Companies have been so focused on getting rid of workers in an
of downsizing that some have forgotten how to hang on to them when
they need to.
The result is that many companies are now facing a crisis quite
opposite one they wrestled with a few years ago. Rather than
trimming the payroll to beef up profitability in the short term,
need to keep more people on board to prevent their bottom lines from
taking a dive.
But that's trickier to do in a work environment in which workers
have begun to discover they have power and choices.
Unemployment is at all-time lows, and so is loyalty, said Lynn
Ware, president of Integral Training Systems, a national consulting
and training firm based in the San Francisco Bay area. Companies,
particularly technology-based ones, have been coming to firms such
hers to relearn the principles of employee retention.
"There's a wave beginning to happen," said Ware, who has noticed
heightened awareness of this issue in the past year. "Companies
realize they too have to be concerned about people leaving." In the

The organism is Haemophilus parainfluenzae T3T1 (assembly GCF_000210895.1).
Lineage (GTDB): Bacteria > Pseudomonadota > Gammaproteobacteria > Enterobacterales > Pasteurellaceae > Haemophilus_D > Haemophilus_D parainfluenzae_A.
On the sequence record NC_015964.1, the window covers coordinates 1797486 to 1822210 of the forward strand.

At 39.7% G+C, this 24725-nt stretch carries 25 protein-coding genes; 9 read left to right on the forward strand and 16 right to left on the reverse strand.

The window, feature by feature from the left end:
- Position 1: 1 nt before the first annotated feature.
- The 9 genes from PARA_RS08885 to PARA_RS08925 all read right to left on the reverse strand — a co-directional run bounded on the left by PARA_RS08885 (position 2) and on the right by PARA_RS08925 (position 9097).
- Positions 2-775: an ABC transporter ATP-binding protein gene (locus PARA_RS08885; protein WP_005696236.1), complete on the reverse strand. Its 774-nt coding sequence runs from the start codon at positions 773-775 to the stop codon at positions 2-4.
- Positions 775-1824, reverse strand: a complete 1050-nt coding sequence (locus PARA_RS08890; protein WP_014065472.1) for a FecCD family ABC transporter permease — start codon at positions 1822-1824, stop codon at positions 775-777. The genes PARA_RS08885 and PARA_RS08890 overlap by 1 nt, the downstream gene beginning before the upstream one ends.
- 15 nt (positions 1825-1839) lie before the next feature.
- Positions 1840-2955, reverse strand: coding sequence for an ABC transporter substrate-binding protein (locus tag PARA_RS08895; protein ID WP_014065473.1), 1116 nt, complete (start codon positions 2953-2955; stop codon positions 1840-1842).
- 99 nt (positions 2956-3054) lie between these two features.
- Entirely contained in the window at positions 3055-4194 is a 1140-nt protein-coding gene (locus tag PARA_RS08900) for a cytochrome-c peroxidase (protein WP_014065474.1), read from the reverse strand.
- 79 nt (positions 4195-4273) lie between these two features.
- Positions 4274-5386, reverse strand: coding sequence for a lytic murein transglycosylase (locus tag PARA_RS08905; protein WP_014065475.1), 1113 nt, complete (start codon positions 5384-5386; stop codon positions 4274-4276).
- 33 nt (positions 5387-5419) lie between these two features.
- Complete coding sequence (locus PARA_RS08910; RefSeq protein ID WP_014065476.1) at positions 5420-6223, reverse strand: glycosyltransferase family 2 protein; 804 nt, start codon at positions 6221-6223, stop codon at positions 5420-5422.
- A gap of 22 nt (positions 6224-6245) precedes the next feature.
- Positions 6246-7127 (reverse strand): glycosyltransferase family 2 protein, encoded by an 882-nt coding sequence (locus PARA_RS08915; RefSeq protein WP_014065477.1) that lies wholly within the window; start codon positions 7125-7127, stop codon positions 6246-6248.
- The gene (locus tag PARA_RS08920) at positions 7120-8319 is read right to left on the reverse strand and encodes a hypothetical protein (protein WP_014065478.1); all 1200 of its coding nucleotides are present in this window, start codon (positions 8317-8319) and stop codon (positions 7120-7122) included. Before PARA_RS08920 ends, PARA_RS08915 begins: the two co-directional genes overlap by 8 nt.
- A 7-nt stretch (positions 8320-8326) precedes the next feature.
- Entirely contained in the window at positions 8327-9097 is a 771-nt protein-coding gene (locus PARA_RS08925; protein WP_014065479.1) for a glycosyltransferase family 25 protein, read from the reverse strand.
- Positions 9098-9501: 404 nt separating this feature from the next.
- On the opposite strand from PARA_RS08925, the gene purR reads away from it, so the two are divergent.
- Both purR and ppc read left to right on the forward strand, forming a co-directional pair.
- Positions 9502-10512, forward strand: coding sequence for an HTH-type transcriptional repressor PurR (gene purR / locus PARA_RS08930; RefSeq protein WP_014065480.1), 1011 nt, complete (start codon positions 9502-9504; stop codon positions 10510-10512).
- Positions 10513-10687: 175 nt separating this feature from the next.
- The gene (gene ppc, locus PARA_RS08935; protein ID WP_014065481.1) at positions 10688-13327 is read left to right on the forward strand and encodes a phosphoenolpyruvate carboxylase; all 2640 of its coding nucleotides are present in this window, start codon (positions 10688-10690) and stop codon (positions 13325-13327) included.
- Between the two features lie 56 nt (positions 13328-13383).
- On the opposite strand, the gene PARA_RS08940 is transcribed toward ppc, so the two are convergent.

information-technology industry, for example, one in 10 positions is
open, she said. And people report that they are being called at
least once or twice a week by headhunters.
A year ago, Ware was still running across the persistent attitude
that "there are always people standing at the door to replace those
that leave," she said. In addition, employers had the mind-set that
attrition was inevitable and they couldn't do anything about it, she
said. "They figured, why bother?"
But cutting attrition rates by even a few percent "can be a
phenomenal drop to the bottom line," Ware said. It saves companies
money directly by reducing the costs of training, recruiting and
relocating new employees.
It also results in indirect savings. People who are leaving tend
to be less productive, she said. And vacant positions represent lost
There are steps companies can take to bolster retention. "Up to
75 percent of why people are not staying has to do with factors that
are in the control of managers," Ware said.
There are several factors that correlate with employee commitment.
The first is achievement. "People don't want to stay where they
feel like they're losing," she said.
People need a sense that they are winning at their job. Managers
should take care to make sure they are tailoring assignments to
insure a good fit between a person's skills and the project or task,
she said. …